The just-released report from the International Agency for Research on Cancer judging processed meat as clearly carcinogenic and red meat as probably carcinogenic has caused consternation among meat producers and consumers.

Meat producers do not like the “eat less meat” message. Consumers do not want to give up their bacon and hamburgers — delicious and also icons of the American way of life.

But these judgments should come as no surprise to anyone. Eating less processed and red meat has been accepted dietary advice since Ancel and Margaret Keys wrote their diet book for heart disease prevention, “Eat Well and Stay Well,” in 1959. Their advice: “restrict saturated fats, the fats in beef, pork, lamb, sausages …” They aimed this advice at reducing saturated fat to prevent heart disease. Federal committees and agencies have continued issuing such heart-disease advice to the present day.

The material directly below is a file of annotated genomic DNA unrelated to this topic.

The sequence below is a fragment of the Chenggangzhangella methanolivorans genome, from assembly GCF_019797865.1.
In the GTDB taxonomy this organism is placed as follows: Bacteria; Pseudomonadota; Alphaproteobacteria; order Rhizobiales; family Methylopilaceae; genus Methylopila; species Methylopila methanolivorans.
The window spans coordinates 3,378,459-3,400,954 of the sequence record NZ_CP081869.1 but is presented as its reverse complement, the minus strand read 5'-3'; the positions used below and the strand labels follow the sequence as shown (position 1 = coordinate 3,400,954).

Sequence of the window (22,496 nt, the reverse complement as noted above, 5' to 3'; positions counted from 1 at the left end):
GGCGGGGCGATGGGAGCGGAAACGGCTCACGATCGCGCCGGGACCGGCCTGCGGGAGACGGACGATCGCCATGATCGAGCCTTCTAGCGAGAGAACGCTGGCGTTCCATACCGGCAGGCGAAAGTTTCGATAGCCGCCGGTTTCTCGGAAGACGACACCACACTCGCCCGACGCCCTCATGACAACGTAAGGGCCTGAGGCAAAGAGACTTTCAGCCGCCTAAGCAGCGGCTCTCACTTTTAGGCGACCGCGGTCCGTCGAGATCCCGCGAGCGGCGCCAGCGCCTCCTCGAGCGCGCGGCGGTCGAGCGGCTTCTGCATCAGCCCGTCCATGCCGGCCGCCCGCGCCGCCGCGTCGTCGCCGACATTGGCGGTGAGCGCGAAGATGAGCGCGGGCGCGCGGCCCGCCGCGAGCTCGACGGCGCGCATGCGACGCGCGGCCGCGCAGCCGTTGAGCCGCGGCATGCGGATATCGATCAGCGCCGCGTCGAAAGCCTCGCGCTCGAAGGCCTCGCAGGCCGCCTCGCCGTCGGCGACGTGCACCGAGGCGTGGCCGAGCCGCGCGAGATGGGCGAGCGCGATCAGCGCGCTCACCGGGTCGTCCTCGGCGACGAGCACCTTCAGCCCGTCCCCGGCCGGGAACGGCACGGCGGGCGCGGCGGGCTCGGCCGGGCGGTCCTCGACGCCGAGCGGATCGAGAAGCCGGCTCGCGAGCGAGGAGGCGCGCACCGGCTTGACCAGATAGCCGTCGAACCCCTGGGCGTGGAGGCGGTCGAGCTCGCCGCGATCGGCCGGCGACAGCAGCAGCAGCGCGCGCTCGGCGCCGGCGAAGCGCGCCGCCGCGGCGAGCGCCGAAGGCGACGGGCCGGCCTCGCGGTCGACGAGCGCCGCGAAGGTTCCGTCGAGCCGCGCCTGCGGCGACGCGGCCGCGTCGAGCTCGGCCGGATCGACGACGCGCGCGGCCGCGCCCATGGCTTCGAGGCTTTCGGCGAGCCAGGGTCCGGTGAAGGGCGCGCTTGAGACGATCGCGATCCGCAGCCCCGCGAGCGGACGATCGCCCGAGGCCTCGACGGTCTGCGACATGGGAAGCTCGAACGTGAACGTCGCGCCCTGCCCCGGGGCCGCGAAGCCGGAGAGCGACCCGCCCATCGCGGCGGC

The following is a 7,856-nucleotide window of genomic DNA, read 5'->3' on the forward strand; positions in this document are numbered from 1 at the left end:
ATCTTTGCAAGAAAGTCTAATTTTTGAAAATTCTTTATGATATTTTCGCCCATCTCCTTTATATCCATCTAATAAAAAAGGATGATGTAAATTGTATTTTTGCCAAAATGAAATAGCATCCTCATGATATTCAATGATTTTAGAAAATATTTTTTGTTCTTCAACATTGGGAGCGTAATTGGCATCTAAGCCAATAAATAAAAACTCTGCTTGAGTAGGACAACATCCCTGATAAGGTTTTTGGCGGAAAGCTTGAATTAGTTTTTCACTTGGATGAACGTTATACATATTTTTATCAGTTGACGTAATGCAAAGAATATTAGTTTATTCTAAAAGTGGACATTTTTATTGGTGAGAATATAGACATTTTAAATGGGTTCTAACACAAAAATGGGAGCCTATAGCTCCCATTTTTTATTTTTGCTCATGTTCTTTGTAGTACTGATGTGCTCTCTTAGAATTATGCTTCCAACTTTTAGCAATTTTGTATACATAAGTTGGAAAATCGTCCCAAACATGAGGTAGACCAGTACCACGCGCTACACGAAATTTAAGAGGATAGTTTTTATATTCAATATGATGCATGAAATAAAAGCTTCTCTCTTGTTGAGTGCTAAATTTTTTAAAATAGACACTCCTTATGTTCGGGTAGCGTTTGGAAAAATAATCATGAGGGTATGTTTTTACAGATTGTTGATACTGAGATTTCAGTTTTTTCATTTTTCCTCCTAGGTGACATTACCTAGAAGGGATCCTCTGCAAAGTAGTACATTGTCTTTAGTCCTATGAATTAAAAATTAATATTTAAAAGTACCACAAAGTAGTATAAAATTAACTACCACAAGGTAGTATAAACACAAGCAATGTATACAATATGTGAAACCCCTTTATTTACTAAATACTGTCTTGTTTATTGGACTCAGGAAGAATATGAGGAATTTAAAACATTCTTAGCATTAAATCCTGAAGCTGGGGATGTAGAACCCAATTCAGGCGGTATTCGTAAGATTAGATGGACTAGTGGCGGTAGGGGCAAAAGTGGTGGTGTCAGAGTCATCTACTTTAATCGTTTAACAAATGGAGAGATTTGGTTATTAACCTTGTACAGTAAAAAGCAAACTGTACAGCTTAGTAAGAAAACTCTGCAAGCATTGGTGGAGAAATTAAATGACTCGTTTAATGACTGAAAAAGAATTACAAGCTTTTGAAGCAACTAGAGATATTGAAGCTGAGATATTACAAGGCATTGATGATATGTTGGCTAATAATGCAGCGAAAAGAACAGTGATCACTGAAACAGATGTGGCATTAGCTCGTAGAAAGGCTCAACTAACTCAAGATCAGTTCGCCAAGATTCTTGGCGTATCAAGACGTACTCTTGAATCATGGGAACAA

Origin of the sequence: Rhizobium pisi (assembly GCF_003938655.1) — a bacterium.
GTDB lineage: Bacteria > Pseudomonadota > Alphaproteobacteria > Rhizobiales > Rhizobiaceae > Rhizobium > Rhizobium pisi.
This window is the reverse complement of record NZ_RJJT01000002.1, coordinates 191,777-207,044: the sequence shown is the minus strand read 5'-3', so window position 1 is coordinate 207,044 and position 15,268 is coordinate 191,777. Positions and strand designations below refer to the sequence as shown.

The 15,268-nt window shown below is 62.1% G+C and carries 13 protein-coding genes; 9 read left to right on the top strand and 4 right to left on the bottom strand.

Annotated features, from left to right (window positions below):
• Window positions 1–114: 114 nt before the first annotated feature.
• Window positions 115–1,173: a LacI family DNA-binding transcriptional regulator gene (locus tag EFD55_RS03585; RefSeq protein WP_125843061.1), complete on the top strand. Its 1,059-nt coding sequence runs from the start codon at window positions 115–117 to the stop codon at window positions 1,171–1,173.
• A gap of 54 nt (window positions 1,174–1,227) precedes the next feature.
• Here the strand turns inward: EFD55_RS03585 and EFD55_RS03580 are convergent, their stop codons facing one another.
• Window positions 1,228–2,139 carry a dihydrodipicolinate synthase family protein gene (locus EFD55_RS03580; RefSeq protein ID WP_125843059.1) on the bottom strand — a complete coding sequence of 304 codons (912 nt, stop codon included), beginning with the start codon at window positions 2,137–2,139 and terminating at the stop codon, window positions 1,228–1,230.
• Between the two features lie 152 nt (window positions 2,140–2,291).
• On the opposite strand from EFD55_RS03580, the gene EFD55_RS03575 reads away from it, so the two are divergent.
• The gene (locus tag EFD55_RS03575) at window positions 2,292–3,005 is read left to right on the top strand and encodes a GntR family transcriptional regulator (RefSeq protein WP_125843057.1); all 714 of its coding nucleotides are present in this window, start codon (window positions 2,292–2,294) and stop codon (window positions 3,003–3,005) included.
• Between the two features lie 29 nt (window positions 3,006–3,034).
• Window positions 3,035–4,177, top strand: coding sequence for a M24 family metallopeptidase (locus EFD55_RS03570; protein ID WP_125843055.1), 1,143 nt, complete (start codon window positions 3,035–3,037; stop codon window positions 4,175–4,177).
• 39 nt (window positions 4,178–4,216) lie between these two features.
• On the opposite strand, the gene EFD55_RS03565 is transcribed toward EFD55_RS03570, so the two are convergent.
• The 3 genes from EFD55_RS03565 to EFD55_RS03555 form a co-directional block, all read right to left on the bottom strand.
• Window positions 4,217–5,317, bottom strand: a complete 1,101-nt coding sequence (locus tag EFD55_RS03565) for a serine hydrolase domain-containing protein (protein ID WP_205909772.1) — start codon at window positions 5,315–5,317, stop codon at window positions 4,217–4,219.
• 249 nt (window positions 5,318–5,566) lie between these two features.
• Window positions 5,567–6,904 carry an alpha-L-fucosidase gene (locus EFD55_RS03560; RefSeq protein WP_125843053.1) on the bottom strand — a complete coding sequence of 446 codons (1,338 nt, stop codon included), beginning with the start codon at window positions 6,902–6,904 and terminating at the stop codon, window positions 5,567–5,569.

Cancer entered the picture in the 1970s, when scientists began to link red meat — beef, pork, lamb — to the risk of cancers of the colon and rectum. Even after several decades of research, they had a hard time deciding whether the culprit in meat was fat, saturated fat, protein, carcinogens induced when meat is cooked to high temperatures or some other component.

In the mid-1990s, dietary guidelines committees advised eating lean meats and limiting intake of processed meats, still because of their high fat content. By the late 1990s, cancer experts said that red meat “probably” increases the risk of colorectal cancers, and “possibly” increases the risk of cancers of the pancreas, breast, prostate and kidney. The IARC report, based on more recent evidence, makes even stronger recommendations and favors carcinogens as the causative factors.

To put this in context: For decades, the meat industry’s big public relations problem has been that vegetarians are demonstrably healthier than meat eaters. People who do not eat red meat havemuch less of a chance of developing heart disease and bowel cancers than the average American.